The increase in industrial action over the past two years has heavily stressed the need for a well-defined and well-understood remuneration policy in the event of a strike.
According to the Department of Labour’s Industrial Action report, workers involved in strike action during 2017 lost R251 million in wages compared to R161 million in 2016. This represents an increase of almost 56%.
The number of workers involved in strike action increase by almost 39% from 2016 to last year. According to the report strike action increased by 8% over the last two years and is the highest since the department started monitoring strike action.
The Labour Relations Act allows for the “No work, No pay Principle”, however it is not as simple as the mere loss of wages for the time employees are not at work. SAPA executive Lavine Haripersad says a company’s policy or practice note must be quite specific and detailed around the payment or suspension of benefits during the strike period.
The impact on benefits such as medical aid cover, pension contributions and risk cover are seldom considered when the “No work, No pay Principle” is applied. In terms of the act the employer is not obliged to pay the employee during the strike period.
This also applies to the payment made by the employer on behalf of the employee for certain benefits.
“If these payments are suspended during the strike, it means employees are not covered when they at their most vulnerable. They could be injured, or someone might even die and their families are left exposed.”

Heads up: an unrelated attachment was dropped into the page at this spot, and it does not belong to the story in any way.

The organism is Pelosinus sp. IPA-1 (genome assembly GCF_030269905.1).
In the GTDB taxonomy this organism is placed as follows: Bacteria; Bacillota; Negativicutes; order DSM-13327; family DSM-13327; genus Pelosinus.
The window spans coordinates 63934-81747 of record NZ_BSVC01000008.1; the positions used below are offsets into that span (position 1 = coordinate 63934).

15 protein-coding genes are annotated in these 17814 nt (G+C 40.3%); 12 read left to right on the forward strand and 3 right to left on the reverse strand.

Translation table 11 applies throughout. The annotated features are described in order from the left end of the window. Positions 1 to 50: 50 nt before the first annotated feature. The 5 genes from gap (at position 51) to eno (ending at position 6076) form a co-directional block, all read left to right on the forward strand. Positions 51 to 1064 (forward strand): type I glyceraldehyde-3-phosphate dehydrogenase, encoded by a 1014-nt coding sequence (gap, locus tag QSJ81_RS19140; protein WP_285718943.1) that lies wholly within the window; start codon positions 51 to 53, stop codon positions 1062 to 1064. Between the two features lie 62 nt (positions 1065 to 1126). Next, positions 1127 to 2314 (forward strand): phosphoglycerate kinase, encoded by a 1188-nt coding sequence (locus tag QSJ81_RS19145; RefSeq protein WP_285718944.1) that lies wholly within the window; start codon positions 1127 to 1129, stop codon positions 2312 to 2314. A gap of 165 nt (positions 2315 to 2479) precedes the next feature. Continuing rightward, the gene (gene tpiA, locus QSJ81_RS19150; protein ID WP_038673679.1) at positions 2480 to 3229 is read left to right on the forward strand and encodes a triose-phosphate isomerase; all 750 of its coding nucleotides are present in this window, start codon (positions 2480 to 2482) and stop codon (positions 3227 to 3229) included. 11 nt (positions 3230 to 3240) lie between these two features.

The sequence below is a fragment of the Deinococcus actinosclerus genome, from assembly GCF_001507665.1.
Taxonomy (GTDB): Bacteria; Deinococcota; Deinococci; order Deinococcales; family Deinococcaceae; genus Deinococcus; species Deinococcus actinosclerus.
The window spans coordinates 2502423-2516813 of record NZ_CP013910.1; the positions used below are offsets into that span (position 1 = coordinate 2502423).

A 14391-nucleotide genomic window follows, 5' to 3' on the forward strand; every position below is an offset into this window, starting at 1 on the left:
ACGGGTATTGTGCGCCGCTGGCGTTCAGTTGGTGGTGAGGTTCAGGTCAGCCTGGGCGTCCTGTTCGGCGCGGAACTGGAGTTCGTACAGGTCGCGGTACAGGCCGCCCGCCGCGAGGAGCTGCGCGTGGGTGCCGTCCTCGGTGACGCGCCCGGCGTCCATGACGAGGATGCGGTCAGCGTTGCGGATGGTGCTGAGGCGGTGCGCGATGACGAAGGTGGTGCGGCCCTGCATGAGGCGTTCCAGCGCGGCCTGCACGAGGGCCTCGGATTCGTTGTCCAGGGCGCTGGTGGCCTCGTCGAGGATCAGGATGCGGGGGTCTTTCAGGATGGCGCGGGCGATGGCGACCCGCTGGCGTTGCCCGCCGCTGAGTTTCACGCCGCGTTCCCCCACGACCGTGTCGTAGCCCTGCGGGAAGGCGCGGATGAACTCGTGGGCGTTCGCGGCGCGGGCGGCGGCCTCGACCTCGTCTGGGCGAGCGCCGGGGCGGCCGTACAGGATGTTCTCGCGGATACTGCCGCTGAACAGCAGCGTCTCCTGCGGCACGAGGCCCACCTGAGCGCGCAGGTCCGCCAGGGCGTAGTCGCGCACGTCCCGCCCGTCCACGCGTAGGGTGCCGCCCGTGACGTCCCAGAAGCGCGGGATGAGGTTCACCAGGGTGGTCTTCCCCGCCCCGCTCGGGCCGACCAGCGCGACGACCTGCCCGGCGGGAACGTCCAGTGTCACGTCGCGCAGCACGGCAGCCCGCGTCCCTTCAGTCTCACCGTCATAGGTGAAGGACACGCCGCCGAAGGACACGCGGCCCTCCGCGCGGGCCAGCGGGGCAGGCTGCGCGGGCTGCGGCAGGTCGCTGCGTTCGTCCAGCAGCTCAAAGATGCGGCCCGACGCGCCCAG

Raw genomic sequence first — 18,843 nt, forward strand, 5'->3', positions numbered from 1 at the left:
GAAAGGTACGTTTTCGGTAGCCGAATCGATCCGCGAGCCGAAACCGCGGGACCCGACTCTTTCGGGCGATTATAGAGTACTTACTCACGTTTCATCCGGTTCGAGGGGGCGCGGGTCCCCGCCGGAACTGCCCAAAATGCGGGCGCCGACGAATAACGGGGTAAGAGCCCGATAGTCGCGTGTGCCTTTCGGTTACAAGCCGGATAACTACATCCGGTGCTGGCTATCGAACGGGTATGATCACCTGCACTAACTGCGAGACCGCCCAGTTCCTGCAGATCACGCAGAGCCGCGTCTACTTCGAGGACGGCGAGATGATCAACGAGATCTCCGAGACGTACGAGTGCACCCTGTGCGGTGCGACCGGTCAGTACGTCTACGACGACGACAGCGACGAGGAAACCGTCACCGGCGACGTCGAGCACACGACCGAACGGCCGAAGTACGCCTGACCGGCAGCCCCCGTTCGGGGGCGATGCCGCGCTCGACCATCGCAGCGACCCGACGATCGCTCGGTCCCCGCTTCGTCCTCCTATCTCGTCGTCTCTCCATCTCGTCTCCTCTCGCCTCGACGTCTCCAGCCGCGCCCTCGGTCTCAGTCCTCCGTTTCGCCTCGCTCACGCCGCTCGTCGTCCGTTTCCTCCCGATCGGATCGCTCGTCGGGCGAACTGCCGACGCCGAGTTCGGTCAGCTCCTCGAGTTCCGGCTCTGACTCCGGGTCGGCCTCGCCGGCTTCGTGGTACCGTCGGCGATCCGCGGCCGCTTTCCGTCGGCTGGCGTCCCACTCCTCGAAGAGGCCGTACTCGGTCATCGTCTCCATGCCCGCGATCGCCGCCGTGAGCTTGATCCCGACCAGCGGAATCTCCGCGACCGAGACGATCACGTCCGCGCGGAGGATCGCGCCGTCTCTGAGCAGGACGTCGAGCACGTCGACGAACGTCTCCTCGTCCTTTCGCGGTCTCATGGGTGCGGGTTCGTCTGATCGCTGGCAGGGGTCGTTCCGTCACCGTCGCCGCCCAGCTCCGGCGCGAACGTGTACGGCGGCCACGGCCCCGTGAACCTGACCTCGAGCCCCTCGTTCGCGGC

Other payroll considerations relate to the impact on leave and bonus payments when employees participate in industrial action. Haripersad says a bonus payment will have to be made pro rata to adjust for the days the employee was on strike.
It is also general practice that there will be no leave accrual during the time workers are on strike. According to the Department of Labour’s 2017 Industrial Action report most strikes lasted around 11 working days, which translates into around half of the month’s possible leave accrual.
If there is an agreement between the union and the employer that the payment of benefits will continue during a strike, it is important that the policy states clearly how the money will be recouped at a later stage from employees.
Statutory payments will take precedence – this includes Pay-As-You-Earn (PAYE) and contributions to the Unemployment Insurance Fund (UIF). During strike actions the Human Resource Director and Executive Management are focused on the strike and in trying to ensure that the business is not affected negatively.
There is then little time to consider payroll issues. If there is a clear and well-understood policy and agreement, it is one thing less to worry about.
Most companies will have a system which can accommodate the calculations of pro-rata payroll and alignment to the policy to manage the impact of industrial action.
It is critical to keep accurate time records to know when the employee was absent from work to ensure that payroll is adjusted accordingly. Employers are legally required to keep these records during strike periods.
Another issue is when the strike continues from one tax year into the next and the adjustment of payroll. In some instances, it may be necessary to go back to the previous tax year and adjust payroll to ensure that the tax records reflect correctly, notes Haripersad.
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